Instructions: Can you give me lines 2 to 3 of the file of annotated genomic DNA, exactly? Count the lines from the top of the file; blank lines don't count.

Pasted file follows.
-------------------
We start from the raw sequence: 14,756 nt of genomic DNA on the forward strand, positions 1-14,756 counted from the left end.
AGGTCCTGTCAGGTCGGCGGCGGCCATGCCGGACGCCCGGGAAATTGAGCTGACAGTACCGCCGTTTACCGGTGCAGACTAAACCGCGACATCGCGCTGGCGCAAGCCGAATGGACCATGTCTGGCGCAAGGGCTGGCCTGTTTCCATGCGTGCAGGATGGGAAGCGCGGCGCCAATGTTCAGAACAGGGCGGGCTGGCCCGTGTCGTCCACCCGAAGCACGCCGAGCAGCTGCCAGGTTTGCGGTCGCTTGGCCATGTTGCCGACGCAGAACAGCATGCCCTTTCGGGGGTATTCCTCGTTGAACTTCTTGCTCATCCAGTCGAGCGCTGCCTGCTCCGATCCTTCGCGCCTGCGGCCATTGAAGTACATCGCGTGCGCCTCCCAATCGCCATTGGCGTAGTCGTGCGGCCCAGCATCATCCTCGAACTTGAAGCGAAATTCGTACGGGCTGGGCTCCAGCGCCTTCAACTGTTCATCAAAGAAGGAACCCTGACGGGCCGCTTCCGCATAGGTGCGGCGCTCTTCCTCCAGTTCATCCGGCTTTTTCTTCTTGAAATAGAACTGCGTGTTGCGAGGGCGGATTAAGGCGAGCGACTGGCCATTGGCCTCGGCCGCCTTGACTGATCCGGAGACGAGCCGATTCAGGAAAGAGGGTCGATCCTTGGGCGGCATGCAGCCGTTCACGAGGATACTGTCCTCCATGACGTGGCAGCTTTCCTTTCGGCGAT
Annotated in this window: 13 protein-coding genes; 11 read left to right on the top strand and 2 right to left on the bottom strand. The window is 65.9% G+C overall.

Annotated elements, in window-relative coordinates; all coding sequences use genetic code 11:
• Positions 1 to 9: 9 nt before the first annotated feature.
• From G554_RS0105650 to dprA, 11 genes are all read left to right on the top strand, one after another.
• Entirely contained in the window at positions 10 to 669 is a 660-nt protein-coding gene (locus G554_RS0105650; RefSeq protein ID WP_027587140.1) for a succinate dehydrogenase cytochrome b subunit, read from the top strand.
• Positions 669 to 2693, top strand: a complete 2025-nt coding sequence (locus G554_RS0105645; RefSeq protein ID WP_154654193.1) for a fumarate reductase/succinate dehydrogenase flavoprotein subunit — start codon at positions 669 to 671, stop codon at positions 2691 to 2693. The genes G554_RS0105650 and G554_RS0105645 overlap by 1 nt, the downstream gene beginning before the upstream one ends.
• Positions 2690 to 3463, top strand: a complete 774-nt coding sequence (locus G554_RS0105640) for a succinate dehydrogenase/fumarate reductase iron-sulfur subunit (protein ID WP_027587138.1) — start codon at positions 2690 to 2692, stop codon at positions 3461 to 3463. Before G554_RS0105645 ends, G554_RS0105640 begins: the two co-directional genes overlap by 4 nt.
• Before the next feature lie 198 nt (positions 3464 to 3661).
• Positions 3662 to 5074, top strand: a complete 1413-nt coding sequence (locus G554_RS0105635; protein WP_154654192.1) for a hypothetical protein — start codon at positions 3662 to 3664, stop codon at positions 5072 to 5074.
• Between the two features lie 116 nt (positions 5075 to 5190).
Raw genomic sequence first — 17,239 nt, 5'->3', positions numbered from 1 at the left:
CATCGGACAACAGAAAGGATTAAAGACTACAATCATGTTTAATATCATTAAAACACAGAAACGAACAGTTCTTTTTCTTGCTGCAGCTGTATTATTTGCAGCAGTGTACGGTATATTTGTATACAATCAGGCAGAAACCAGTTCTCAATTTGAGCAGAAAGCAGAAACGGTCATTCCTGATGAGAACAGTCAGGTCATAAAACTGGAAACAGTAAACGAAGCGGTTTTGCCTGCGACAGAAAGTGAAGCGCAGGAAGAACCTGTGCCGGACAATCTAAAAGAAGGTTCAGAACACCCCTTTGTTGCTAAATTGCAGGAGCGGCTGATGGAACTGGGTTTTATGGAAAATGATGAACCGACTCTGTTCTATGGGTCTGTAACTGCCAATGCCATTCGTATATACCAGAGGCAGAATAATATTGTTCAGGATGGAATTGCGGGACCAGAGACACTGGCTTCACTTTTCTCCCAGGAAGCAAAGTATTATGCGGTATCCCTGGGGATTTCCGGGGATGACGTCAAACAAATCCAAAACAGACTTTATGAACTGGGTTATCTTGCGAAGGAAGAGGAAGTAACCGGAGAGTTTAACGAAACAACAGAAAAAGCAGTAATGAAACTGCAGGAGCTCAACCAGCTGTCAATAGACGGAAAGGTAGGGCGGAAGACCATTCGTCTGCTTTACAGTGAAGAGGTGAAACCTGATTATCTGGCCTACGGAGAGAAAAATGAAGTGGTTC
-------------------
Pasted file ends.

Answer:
AGGTCCTGTCAGGTCGGCGGCGGCCATGCCGGACGCCCGGGAAATTGAGCTGACAGTACCGCCGTTTACCGGTGCAGACTAAACCGCGACATCGCGCTGGCGCAAGCCGAATGGACCATGTCTGGCGCAAGGGCTGGCCTGTTTCCATGCGTGCAGGATGGGAAGCGCGGCGCCAATGTTCAGAACAGGGCGGGCTGGCCCGTGTCGTCCACCCGAAGCACGCCGAGCAGCTGCCAGGTTTGCGGTCGCTTGGCCATGTTGCCGACGCAGAACAGCATGCCCTTTCGGGGGTATTCCTCGTTGAACTTCTTGCTCATCCAGTCGAGCGCTGCCTGCTCCGATCCTTCGCGCCTGCGGCCATTGAAGTACATCGCGTGCGCCTCCCAATCGCCATTGGCGTAGTCGTGCGGCCCAGCATCATCCTCGAACTTGAAGCGAAATTCGTACGGGCTGGGCTCCAGCGCCTTCAACTGTTCATCAAAGAAGGAACCCTGACGGGCCGCTTCCGCATAGGTGCGGCGCTCTTCCTCCAGTTCATCCGGCTTTTTCTTCTTGAAATAGAACTGCGTGTTGCGAGGGCGGATTAAGGCGAGCGACTGGCCATTGGCCTCGGCCGCCTTGACTGATCCGGAGACGAGCCGATTCAGGAAAGAGGGTCGATCCTTGGGCGGCATGCAGCCGTTCACGAGGATACTGTCCTCCATGACGTGGCAGCTTTCCTTTCGGCGAT
Annotated in this window: 13 protein-coding genes; 11 read left to right on the top strand and 2 right to left on the bottom strand. The window is 65.9% G+C overall.